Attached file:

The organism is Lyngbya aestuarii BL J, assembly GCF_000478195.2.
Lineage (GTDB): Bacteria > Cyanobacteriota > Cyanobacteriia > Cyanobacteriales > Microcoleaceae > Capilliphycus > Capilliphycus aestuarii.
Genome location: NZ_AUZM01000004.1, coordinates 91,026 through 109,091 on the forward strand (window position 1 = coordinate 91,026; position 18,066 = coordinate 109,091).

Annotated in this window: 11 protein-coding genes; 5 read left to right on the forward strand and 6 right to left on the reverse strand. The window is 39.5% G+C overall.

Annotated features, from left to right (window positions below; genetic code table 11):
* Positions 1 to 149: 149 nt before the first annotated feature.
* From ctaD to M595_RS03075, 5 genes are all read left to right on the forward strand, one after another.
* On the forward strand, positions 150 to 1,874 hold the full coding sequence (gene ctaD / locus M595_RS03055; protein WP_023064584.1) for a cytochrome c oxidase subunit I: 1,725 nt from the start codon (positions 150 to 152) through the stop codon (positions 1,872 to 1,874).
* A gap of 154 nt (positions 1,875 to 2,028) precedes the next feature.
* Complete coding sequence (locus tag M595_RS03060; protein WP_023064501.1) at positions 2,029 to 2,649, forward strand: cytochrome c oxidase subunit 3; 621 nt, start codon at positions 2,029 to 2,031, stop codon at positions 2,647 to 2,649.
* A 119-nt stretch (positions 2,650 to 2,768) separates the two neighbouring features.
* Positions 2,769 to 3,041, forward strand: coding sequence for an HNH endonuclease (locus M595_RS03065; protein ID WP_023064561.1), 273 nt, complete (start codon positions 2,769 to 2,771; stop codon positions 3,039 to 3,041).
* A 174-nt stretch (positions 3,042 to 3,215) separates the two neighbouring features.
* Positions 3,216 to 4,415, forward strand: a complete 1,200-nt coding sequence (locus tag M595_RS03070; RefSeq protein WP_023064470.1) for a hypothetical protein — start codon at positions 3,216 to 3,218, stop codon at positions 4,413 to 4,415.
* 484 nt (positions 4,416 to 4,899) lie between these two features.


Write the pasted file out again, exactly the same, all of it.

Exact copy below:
The organism is Lyngbya aestuarii BL J, assembly GCF_000478195.2.
Lineage (GTDB): Bacteria > Cyanobacteriota > Cyanobacteriia > Cyanobacteriales > Microcoleaceae > Capilliphycus > Capilliphycus aestuarii.
Genome location: NZ_AUZM01000004.1, coordinates 91,026 through 109,091 on the forward strand (window position 1 = coordinate 91,026; position 18,066 = coordinate 109,091).

Annotated in this window: 11 protein-coding genes; 5 read left to right on the forward strand and 6 right to left on the reverse strand. The window is 39.5% G+C overall.

Annotated features, from left to right (window positions below; genetic code table 11):
* Positions 1 to 149: 149 nt before the first annotated feature.
* From ctaD to M595_RS03075, 5 genes are all read left to right on the forward strand, one after another.
* On the forward strand, positions 150 to 1,874 hold the full coding sequence (gene ctaD / locus M595_RS03055; protein WP_023064584.1) for a cytochrome c oxidase subunit I: 1,725 nt from the start codon (positions 150 to 152) through the stop codon (positions 1,872 to 1,874).
* A gap of 154 nt (positions 1,875 to 2,028) precedes the next feature.
* Complete coding sequence (locus tag M595_RS03060; protein WP_023064501.1) at positions 2,029 to 2,649, forward strand: cytochrome c oxidase subunit 3; 621 nt, start codon at positions 2,029 to 2,031, stop codon at positions 2,647 to 2,649.
* A 119-nt stretch (positions 2,650 to 2,768) separates the two neighbouring features.
* Positions 2,769 to 3,041, forward strand: coding sequence for an HNH endonuclease (locus M595_RS03065; protein ID WP_023064561.1), 273 nt, complete (start codon positions 2,769 to 2,771; stop codon positions 3,039 to 3,041).
* A 174-nt stretch (positions 3,042 to 3,215) separates the two neighbouring features.
* Positions 3,216 to 4,415, forward strand: a complete 1,200-nt coding sequence (locus tag M595_RS03070; RefSeq protein WP_023064470.1) for a hypothetical protein — start codon at positions 3,216 to 3,218, stop codon at positions 4,413 to 4,415.
* 484 nt (positions 4,416 to 4,899) lie between these two features.